- Contract Packaging
- Leaders in Packaging
This content was submitted directly to this Web site by the supplier.Article | May 31, 2005
Robots take over interpack 2005
A glimpse at some of the innovative new packaging machines introduced at the2005 interpack show.
Robotics and modularity are key trends at interpack shows
Increasingly packaging machinery OEMs in Europe have turned to ELAU’s robotic software library to develop robotic functionality for secondary packaging applications. The result is a very modular flexible design. Here are just a few of the show’s highlights.
Cavanna: robotic cartoner
Cavanna’s Cartesio robotic division demonstrated its new vertical cartoning concept for candy energy and cereal bars the G35. A robotic island consisting of three robotic arms streamlines display carton forming transfer product collation and closing along with a patented product insertion device.
G35 enables tight integration with the upstream flow wrapper and a presents a compact space-saving footprint. Quick changeovers are supported by servo-automated belt adjustments that eliminate change parts and fine tuning.
Related Sponsored Content
Despite the kinematics required to run three separate 3-axis robot arms a single PacDrive C400 automation controller from ELAU controls all them all as well as the servos driving the machine functions.
Pester’s new pac robots
pester pac automation debuted two new robots. Pester known for its pharmaceutical end-of-line packaging expertise is creating a new range of applications in cosmetic and food packaging for which these robots are equally well suited.
The two-axis 300 bottle per minute pick-and-place pac robot 3 with 30 kg payload capacity was demonstrated at Interpack in a PEWO-pack 450 Compact film wrapper picking up and turning 6 packs of cosmetic bottles for presentation to the wrapper.
A pac robot 4 with three conventional servo axes and a linear motor was applied downstream of a thermoforming machine typical of medical products or fresh food packaging applications. The robot has a cycle rate of up to 100 cpm and payload of 800 grams.
Both robots are controlled by a single ELAU PacDrive C400 automation controller. In the case of the pac robot 3 it’s the same controller that runs the wrapper. There is no “black box” robot controller hardware with proprietary software – instead control is performed by an IEC 61131-3 conforming Function Block from ELAU’s robotic software library.
Waechter’s delta picker and case erector
Waechter introduced a new family of case erecting and pick-and-place modules using ELAU’s PacDrive servo technology to handle a wide range of formats without expensive change parts.
Mechanically the new 30 cpm Tablomat C case erector design is compact modular and mechanically simplified with all processes integrated on one level. Flap tuckers are servo driven and much easier to optimize than gearbox driven designs. Format changes are also servo-driven and require no expensive change parts all part of Waechter’s design philosophy of reducing its customers’ operating costs.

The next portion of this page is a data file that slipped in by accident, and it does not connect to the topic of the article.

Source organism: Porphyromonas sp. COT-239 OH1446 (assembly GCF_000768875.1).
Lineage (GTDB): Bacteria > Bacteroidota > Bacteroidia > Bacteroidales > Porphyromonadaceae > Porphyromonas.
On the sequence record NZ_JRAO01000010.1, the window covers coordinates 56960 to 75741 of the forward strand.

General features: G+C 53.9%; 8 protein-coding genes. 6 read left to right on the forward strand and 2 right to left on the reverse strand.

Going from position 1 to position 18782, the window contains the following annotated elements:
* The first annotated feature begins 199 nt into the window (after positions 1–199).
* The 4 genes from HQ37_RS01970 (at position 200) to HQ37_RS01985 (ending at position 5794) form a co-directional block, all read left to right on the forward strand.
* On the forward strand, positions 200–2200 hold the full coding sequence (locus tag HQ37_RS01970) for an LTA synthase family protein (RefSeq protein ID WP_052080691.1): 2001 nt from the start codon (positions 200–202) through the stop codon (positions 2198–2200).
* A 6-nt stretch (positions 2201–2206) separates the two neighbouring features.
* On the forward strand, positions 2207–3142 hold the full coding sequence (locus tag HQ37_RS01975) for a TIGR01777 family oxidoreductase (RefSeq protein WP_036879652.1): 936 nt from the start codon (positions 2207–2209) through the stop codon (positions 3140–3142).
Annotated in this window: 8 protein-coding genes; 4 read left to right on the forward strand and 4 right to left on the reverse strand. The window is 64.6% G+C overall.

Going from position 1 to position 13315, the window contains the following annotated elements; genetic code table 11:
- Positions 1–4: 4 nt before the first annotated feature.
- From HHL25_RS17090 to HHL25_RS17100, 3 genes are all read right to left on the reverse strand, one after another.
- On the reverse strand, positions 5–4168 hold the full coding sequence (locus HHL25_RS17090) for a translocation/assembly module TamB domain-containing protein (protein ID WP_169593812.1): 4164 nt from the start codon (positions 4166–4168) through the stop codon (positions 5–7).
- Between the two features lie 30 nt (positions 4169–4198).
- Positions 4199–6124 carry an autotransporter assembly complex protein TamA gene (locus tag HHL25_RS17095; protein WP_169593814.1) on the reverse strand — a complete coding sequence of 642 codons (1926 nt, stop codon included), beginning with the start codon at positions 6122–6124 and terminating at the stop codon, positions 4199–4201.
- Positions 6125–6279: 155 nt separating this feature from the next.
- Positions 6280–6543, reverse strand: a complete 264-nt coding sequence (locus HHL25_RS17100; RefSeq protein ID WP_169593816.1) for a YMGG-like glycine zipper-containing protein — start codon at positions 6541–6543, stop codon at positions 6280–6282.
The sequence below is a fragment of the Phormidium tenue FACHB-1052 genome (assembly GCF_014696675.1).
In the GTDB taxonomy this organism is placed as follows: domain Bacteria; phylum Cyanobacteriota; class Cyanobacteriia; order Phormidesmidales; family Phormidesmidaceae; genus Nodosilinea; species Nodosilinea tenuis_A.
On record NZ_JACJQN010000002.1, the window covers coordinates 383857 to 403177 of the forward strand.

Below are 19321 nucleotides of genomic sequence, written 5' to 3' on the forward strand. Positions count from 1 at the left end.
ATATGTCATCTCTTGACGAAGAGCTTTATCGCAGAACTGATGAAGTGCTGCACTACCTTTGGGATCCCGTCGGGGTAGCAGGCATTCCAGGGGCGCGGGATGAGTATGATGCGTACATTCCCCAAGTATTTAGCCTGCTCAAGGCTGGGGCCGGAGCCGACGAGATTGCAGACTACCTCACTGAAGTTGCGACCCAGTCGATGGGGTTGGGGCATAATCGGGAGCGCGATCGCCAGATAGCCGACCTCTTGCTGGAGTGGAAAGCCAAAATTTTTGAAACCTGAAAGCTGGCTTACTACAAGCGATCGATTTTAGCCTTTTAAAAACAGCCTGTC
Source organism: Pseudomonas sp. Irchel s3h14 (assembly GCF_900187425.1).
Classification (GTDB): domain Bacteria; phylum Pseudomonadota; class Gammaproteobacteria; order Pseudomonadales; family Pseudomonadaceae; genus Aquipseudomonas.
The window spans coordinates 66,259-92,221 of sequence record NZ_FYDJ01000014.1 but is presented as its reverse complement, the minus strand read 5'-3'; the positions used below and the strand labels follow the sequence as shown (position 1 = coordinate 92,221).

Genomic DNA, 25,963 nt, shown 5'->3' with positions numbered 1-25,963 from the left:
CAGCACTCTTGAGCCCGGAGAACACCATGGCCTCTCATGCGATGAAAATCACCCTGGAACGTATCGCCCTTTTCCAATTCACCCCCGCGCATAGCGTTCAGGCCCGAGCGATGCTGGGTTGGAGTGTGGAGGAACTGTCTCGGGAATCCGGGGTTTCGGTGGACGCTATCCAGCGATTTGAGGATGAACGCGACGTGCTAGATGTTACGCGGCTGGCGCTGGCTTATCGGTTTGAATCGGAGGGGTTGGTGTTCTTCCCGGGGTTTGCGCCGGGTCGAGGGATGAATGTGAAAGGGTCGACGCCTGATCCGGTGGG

The 2-axis Delta Picker is a flexible and highly dynamic alternative to conventional linear pick-and-place systems that can traverse up to 60 complete circles per minute. Its powerful kinematics leverage ELAU’s extensive PacDrive robotic software library so profiles are readily generated to handle a range of products formats and both single and multilayer packaging configurations. The Delta Picker is easily synchronized to other servo driven infeeds conveyors and sortation systems.
Waechter is represented in North America by Stiles Machinery Inc. of Grand Rapids Michigan.
Somic’s modular wrap-around packer
SOMIC launched the modular WA 414-w/3 wrap-around packer for display cartons folding boxes and trays. Highly adaptable it is a universal design that’s being used to pack metal cans pouches candy bars and more.
All collating cartoning and sealing processes are performed on one working level to aid operation and visual troubleshooting. Four robotic modules are mounted overhead to maximize freedom of movement and minimize footprint.
The robots can handle an infinitely variable range of package formats. A range of turning and gripping solutions offers precise gentle product handling. Dual servos on grouping belts adjust the distance between lugs automatically for tool-less format changes.
This highly flexible packer is equipped with 14 servo axes controlled by ELAU’s PacDrive automation system which performs all feeding changeover and robotic functions. The unit demonstrated at Interpack is capable of packing over 500 candy bars per minute.
There are no chains to lubricate or adjust. Instead toothed belts and powerful high speed vacuum belts are used to transport primary packages blanks and filled packs. Instead of a chain system with paddles one-clamp cart-mounted quick change collation units are set up to handle popular multiples.
Mohrbach’s new box erector
Mohrbach introduced a new high-speed case erector that can run up to 30 cycles per minute compared to 20 cpm for conventional designs.
The manufacturer of erecting filling and closing solutions also introduced the new single station Model MKV 550 that can erect over 120 cartons per minute. Previously this speed required much larger footprint dual station machines.
A continuous motion vertical carton filling module uses a no-touch gentle handling method as an alternative to pick and place for sensitive products.
These Mohrbach designs all use ELAU’s PacDrive automation systems for integrated control.
ELAU equips over $1 billion worth of the world’s best machines annually with over 20 PacDrive systems already deployed in packaging machinery worldwide. PacDrive is the first truly integrated automation architecture capable of performing the functions of PLC motion control robotics temperature control PLS MES data interface and more in a single standards-based software environment.